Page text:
The invention will now be described in detail with reference to a few preferred embodiments, as illustrated in the accompanying drawings. In describing the preferred embodiments, numerous specific details are set forth in order to provide a thorough understanding of the invention. However, it will be apparent to one skilled in the art that the invention may be practiced without some or all of these specific details. In other instances, well-known features and/or process steps have not been described in detail so as not to unnecessarily obscure the invention. In addition, like or identical reference numerals are used to identify common or similar elements.
The downhole tool 200 includes a self-aligning mechanism 208 coupled to the nose portion 203. The self-aligning mechanism 208 includes an orientation mule shoe assembly 210. The orientation mule shoe assembly 210 includes an orientation mule shoe 212 having a generally cylindrical shape. The mule shoe 212 may also be hollow. The leading face 214 of the mule shoe 212 has a flat portion 216 and a tapered (or arcuate) portion 218. A pin 220 is provided on the body of the mule shoe 212. The mule shoe 212 is inserted in a sleeve 222. The inner wall 224 of the sleeve 222 is provided with a helical groove 226. The pin 220 on the body of the mule shoe 212 engages the helical groove 226 and can slide in the helical groove 226. A spring member 228, such as a compression spring, is disposed in the sleeve 222 and arranged to exert a biasing force against the mule shoe 212 such that the orientation mule shoe 212 extends from the sleeve 222. In this example, the sleeve 222 is coupled to a terminal end of the nose portion 203, for example, adjacent the sealing element 204, such that the orientation mule shoe sleeve 210 becomes the leading end of the downhole tool 200.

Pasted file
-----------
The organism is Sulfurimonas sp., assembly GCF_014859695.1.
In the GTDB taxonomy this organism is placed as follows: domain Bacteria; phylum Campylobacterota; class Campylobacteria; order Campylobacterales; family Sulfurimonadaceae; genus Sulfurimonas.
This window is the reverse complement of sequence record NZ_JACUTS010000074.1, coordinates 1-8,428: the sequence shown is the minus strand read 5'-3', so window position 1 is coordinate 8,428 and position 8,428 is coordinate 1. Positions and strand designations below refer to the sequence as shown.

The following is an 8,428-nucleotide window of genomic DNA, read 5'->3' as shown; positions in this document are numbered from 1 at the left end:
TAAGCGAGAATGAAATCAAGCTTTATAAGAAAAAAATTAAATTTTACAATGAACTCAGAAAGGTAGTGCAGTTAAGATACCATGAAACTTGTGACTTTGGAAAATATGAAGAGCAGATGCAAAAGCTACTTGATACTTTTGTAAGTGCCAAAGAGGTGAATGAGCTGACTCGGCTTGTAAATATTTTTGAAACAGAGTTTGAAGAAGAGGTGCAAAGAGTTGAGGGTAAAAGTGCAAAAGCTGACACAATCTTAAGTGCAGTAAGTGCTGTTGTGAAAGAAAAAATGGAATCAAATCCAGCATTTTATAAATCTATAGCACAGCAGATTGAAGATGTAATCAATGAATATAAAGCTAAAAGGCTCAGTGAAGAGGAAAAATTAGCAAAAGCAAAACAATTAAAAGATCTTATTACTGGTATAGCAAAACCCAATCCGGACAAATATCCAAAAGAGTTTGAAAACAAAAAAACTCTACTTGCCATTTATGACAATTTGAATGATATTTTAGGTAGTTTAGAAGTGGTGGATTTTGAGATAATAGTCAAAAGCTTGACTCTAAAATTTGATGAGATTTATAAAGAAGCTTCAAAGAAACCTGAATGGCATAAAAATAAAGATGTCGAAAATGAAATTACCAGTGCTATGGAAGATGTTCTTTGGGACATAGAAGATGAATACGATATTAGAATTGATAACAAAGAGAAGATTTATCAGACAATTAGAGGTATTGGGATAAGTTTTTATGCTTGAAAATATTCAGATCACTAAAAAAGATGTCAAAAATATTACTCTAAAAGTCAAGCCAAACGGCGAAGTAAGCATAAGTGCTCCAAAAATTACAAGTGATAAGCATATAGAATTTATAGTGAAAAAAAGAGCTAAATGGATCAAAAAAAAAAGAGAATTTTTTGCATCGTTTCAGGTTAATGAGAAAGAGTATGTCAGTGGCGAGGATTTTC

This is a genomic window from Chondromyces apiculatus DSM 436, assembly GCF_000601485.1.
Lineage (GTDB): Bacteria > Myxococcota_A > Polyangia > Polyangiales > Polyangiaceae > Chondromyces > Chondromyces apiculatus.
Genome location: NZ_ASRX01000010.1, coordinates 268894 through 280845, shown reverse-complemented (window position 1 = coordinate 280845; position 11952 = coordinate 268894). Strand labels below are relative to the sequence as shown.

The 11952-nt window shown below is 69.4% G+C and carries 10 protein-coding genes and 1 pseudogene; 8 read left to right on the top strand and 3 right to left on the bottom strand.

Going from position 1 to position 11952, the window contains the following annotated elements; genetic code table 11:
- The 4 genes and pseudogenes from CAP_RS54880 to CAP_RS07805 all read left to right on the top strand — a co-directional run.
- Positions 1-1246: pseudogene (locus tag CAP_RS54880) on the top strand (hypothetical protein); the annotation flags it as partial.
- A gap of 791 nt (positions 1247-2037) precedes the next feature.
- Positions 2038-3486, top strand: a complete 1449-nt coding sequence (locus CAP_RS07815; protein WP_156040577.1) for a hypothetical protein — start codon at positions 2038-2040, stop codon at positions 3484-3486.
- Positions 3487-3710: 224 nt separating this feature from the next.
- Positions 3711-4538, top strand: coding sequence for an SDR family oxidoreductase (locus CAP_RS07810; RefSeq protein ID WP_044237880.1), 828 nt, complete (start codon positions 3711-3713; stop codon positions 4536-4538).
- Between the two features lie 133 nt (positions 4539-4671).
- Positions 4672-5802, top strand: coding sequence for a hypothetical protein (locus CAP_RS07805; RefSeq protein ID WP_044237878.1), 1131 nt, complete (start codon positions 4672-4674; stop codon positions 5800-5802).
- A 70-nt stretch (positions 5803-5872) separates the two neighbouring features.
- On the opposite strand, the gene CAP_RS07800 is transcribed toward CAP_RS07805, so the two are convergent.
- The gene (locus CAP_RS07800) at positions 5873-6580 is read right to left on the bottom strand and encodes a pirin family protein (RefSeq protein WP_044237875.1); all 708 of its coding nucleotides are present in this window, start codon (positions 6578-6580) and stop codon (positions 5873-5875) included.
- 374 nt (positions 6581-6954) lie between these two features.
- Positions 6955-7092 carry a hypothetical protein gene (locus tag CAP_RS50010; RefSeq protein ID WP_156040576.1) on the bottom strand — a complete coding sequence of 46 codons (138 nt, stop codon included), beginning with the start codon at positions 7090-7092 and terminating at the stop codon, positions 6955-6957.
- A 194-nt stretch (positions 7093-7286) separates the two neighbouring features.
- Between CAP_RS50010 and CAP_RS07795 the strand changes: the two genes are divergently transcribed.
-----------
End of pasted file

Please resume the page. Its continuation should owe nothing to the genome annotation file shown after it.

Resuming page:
To actuate the self-aligning mechanism 208, the leading face 214 of the mule shoe 212 is brought into contact with the opposing face of the tubular 108 and an end load is applied to the downhole tool 200 at a level sufficient to overcome the biasing force of the compression spring 228. Once the spring force is overcome, the pin 220 slides in the helical groove 226, causing the mule shoe 212 to rotate along a helical path and deflect off the face of the tubular 108. With the spring force overcome, the mule shoe 212 retracts into the sleeve 222 as it rotates along the helical path. Rotation of the mule shoe 212 allows for several different positions of the mule shoe 212 relative to the face 108 a of the tubular 108 to facilitate entry of the downhole tool 200 into the tubular 108, as shown in